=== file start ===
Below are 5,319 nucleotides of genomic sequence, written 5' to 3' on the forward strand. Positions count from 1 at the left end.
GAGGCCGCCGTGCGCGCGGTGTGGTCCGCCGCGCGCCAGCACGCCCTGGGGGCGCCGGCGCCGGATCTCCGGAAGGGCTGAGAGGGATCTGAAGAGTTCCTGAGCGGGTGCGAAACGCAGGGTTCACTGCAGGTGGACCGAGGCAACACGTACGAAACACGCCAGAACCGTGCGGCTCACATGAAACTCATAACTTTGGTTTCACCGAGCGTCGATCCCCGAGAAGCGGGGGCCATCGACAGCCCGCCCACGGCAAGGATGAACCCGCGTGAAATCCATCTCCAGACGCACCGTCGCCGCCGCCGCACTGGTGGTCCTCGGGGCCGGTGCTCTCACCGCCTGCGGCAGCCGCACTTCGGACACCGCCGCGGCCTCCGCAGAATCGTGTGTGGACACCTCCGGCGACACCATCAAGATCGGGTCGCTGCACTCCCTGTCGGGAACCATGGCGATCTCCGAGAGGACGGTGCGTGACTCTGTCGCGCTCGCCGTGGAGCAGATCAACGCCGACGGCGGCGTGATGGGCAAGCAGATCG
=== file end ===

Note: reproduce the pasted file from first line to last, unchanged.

Below are 5,319 nucleotides of genomic sequence, written 5' to 3' on the forward strand. Positions count from 1 at the left end.
GAGGCCGCCGTGCGCGCGGTGTGGTCCGCCGCGCGCCAGCACGCCCTGGGGGCGCCGGCGCCGGATCTCCGGAAGGGCTGAGAGGGATCTGAAGAGTTCCTGAGCGGGTGCGAAACGCAGGGTTCACTGCAGGTGGACCGAGGCAACACGTACGAAACACGCCAGAACCGTGCGGCTCACATGAAACTCATAACTTTGGTTTCACCGAGCGTCGATCCCCGAGAAGCGGGGGCCATCGACAGCCCGCCCACGGCAAGGATGAACCCGCGTGAAATCCATCTCCAGACGCACCGTCGCCGCCGCCGCACTGGTGGTCCTCGGGGCCGGTGCTCTCACCGCCTGCGGCAGCCGCACTTCGGACACCGCCGCGGCCTCCGCAGAATCGTGTGTGGACACCTCCGGCGACACCATCAAGATCGGGTCGCTGCACTCCCTGTCGGGAACCATGGCGATCTCCGAGAGGACGGTGCGTGACTCTGTCGCGCTCGCCGTGGAGCAGATCAACGCCGACGGCGGCGTGATGGGCAAGCAGATCG